Journal of Film and Video
Response to Phil Solomon’s WALKING DISTANCE
By Albright, Deron
“Imagining one of those rusted medieval film cans having survived centuries, a long lost Biograph/Star, a Griffith Melies co-production, a two-reeler left to us from, say, the Bronze Age, a time when images were smelted and boiled rather than merely taken, and they poured down like silver, not to be fixed and washed, mind you, but free to reform and coagulate into unstable, temporary molds, mere holding patterns of faces, places, and things, shape-shifting according to whim, need, the uncanny or the inevitable. . . WALKING DISTANCE is a simple Golden Book tale of horizontals and verticals, a cinema of ether and ore. . . “
The second “movement” (each of which is titled after an episode of The Twilight Zone) of an elegiac farewell to the twentieth century, Phil Solomon’s WALKING DISTANCE is a roiling, churning, yet ultimately meditative and hopeful piece on the tension of transience and eternity in human nature. The work teems with life, showing an obsessive attention to craft and, perhaps more importantly, the evidence of great care in its creation. As such, it affords any number of rich possibilities for access, discussion, and criticism: Michael Zryd calls it, “[A] blindingly rich . . . work which recalls an Anselm Kiefer painting in motion,” 1 while Kenneth Eisenstein provides a thoughtful reading based on what he calls “the facts” of the film – “the photographic images that are huried under the skin.”2 For me, it is Solomon’s last characterization of the film, “a cinema of ether and ore,” which provides the best road of access – a recognition of the paradoxical nature of the material and ethereal construction of images, seen through the lens of Kierkegaard’s early treatise on the nature of human existence.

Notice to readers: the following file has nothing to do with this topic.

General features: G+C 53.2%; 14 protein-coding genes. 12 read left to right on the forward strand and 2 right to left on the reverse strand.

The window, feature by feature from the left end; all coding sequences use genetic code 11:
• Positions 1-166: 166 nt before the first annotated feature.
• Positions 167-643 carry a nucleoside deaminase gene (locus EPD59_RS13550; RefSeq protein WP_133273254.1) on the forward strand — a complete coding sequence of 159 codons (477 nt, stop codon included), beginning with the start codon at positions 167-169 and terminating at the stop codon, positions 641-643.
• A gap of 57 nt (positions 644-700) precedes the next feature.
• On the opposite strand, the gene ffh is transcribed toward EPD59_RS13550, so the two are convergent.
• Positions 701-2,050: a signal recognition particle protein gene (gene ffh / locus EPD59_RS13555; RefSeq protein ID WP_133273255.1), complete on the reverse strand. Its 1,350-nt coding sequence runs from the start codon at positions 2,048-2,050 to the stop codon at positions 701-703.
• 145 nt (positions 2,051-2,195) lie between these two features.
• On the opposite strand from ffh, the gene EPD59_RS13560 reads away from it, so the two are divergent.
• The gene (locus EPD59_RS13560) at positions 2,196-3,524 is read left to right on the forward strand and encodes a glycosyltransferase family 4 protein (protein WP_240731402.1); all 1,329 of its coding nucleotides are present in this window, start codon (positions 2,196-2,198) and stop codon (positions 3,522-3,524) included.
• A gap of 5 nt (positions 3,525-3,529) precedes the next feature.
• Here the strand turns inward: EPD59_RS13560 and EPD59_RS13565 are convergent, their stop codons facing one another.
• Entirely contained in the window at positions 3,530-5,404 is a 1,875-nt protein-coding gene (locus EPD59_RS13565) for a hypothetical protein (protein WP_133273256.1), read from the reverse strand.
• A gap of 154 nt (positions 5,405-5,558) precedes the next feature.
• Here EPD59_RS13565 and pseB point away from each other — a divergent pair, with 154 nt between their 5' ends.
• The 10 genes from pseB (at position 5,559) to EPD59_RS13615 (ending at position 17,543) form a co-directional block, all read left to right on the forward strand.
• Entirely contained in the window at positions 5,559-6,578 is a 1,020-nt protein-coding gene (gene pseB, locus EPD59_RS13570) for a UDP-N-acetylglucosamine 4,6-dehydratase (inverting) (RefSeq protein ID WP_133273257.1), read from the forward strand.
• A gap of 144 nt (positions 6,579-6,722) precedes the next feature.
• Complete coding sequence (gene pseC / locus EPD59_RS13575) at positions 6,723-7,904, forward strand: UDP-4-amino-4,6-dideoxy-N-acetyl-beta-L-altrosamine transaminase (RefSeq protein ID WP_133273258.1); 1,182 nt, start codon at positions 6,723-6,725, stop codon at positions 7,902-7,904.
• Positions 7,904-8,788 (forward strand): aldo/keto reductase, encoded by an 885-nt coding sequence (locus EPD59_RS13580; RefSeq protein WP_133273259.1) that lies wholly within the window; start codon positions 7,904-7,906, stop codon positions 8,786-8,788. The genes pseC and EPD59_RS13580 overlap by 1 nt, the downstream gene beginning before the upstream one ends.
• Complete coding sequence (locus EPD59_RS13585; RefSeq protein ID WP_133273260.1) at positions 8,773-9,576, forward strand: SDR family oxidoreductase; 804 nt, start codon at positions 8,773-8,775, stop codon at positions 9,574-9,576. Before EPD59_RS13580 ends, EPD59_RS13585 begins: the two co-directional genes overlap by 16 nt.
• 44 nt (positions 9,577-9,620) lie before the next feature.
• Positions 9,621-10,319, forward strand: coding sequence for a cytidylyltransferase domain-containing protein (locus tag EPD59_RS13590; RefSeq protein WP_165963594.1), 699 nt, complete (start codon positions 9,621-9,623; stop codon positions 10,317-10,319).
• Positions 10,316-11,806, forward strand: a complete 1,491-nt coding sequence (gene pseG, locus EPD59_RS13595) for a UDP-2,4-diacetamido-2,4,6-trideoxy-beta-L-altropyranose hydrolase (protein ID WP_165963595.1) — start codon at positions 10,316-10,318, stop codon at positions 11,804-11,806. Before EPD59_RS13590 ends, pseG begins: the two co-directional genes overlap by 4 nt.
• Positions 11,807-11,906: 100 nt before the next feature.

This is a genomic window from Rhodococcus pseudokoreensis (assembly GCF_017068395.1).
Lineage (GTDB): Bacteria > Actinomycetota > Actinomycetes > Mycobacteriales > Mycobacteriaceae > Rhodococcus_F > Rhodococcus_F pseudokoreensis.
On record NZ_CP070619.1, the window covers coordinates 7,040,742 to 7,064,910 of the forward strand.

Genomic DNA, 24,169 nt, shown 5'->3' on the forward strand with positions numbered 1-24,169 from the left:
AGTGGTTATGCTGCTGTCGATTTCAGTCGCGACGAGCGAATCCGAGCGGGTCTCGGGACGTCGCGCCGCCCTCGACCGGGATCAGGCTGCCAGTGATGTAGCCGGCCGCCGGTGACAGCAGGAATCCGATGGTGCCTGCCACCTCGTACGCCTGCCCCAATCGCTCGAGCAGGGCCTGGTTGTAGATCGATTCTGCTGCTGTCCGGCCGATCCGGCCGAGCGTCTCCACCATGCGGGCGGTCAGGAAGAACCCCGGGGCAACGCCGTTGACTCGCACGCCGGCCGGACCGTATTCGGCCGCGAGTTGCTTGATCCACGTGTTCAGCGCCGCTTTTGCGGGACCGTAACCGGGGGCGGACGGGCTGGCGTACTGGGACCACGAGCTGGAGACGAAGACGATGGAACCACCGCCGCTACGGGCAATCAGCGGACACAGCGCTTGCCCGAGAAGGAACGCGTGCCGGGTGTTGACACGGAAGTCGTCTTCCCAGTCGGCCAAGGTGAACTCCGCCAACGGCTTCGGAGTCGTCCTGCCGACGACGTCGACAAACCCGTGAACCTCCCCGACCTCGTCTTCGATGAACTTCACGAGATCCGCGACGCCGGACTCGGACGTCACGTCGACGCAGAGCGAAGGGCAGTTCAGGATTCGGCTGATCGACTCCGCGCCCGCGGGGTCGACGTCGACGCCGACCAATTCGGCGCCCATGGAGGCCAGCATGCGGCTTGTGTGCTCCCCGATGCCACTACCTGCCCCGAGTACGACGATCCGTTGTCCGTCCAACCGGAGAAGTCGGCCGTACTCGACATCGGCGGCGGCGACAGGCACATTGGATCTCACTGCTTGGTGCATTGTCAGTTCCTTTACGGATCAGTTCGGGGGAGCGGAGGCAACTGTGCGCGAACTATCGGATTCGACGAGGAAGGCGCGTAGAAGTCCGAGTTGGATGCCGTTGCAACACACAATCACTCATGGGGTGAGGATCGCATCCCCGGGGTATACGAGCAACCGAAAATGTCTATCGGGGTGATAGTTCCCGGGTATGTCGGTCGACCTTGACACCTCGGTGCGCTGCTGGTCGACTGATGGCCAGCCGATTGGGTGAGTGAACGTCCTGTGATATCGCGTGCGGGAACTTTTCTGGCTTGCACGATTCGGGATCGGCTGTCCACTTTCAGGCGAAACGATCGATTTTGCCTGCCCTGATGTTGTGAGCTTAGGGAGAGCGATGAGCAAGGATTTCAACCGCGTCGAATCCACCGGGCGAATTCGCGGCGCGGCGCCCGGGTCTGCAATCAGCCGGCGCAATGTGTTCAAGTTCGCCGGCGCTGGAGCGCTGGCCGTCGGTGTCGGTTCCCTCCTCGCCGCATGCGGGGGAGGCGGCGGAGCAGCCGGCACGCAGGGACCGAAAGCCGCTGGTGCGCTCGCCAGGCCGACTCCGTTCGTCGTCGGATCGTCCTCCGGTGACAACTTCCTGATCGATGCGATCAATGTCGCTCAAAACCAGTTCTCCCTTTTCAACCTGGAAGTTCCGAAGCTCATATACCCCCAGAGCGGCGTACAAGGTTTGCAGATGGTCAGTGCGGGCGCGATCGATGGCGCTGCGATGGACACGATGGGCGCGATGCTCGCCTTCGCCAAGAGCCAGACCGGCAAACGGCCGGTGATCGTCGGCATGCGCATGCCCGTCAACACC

Writing in 1843, Kierkegaard describes in Either/Or two ways of life: the aesthetic and the ethical. In the former mode, man’s focus is on the temporal pleasures of the intellect and senses – an existence rooted in the literal stuff oi everyday life. Kierkegaard argued that the aesthete, when faced with the possibility of the infinite and confronted with the temporal limits of his existence, ultimately falls into despair. However, he suggested that the force of that despair might lead the aesthete toward the existence of the ethicist and connection to the infinite. In a way, then, the material existence of the aesthete became almost a precondition for development of the ethical way of life, rooted in the morality of the eternal.3
To my eye, WALKING DISTANCE encapsulates this point of crisis in Kierkegaard’s structure, the slash, if you will, between Either and Or. So much of the film is simply and magnificently the churning of texture and tide, slutting shapes, morphing shadows. While (as Eisenstein demonstrates) it is entirely possible to decode the images within the ooze, it is the ooze itself that rules the day. The distinction between (pro-filmic) image and (processed/printed) treatment of the image is effectively collapsed into a breathtaking sensory experience – i.e., the aesthetic. The experience is reinforced in the droning soundtrack, inducing an almost trance-like state through sounds that seem to emerge from somewhere between Gregorian Chant and the ocean at midnight.
383MB | 23 min 19 s | 720×540 | mkv